Toyota Motor Corporation, once a name synonymous with quality cars, suffered serious setbacks with a huge number of recalls of its cars. In November 2009, the company recalled 4.2 million vehicles followed by another 2.3 million recalls in January 2010 in the United States of America. The reason behind these recalls were that accelerator pedals were getting lodged under the floor mats of the cars, causing sudden speeding of cars. Subsequently, on February 1, 2010, Toyota suspended the sales of eight popular models and discontinued production at six of its North American car assembly plants.
It was believed that Toyota had compromised with quality to give in to rapid globalization and to aggressively pursue its motive of becoming the No. 1 car – maker in the world in terms of sales volume ahead of Ford and General Motors. In Japan, word-of-mouth could effectively spread about Toyota’s managerial and manufacturing methods by experienced Japanese supervisors of Toyota explaining and overseeing the same in Japanese plants. However, with over two-thirds of Toyota’s workforce being outside Japan by 2007, such effective and close supervision diminished taking a toll on quality. Factory workers outside Japan were not adequately trained in the Toyota Production System which had become legendary for its focus on quality.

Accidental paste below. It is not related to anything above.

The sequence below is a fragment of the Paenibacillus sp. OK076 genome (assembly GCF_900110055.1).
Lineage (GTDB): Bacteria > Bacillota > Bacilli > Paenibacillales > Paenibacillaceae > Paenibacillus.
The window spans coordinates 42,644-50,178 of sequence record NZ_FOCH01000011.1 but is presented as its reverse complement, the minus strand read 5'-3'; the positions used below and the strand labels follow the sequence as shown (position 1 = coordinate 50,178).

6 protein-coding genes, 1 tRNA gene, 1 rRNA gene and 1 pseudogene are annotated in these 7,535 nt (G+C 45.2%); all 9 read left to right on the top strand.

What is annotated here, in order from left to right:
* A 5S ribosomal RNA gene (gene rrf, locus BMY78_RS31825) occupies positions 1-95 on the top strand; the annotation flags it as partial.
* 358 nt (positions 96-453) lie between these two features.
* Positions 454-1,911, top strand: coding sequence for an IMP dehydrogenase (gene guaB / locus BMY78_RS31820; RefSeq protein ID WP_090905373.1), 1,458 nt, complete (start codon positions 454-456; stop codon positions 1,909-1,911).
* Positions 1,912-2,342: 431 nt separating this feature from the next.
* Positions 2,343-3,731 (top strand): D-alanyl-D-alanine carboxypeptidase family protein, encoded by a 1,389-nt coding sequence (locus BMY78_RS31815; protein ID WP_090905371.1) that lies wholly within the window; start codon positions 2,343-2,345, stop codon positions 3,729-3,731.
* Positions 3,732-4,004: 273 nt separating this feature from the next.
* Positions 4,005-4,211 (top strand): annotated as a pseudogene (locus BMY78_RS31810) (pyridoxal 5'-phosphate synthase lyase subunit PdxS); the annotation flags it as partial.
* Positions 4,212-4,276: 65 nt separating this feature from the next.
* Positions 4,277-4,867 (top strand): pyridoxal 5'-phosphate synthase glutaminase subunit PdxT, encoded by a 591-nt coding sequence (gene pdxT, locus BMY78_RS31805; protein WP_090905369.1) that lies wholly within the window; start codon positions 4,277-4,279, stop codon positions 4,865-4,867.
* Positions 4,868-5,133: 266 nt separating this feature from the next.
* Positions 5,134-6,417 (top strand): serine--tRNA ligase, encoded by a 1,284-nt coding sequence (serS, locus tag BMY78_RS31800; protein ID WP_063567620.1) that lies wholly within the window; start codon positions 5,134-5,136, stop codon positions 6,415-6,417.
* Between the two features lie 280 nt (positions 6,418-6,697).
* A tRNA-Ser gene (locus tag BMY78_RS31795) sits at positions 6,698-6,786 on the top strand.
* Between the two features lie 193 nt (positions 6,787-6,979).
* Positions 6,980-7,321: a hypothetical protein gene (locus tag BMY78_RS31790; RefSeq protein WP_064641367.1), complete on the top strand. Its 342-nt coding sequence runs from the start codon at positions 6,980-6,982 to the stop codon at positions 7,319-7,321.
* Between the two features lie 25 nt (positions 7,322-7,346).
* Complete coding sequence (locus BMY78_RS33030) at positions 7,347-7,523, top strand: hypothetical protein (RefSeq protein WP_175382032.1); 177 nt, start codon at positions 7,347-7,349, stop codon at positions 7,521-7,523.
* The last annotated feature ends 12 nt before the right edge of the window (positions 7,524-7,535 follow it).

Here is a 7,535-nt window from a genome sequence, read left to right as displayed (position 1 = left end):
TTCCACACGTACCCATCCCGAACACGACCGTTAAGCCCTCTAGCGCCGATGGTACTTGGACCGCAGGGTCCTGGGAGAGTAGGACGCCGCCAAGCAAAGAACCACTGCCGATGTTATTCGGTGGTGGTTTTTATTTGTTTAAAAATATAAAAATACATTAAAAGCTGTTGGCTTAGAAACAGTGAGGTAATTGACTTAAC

Customer focus was lost with a view of rapid expansion. To facilitate cost-cutting, Toyota had used a number of common parts across various models. Outsourcing of parts to local manufacturers near Toyota plants also caused quality of parts to diminish. Suppliers were asked to focus on cost reduction, and were not watched closely. Adequate checks and feedback to suppliers about their performance was lacking. With heightened customer expectations, Toyota was not able to keep pace internally with the external changes. Other than self-acceleration of vehicles, there were issues of sludge build-up which caused engine damage, steering problems and defects in ball joints. Even recalls were delayed with Toyota putting the blame on human error in cases where Toyota car owners claimed vehicle defects. This also concealed the internal problems at Toyota for a while.
The way ahead for Toyota lies in monitoring quality closely, overhauling its design, manufacturing and engineering operations. Only reliable suppliers should be dealt with. Toyota should now focus on regaining trust among customers and fulfil a promise of demonstrating unmatched commitment to its customers.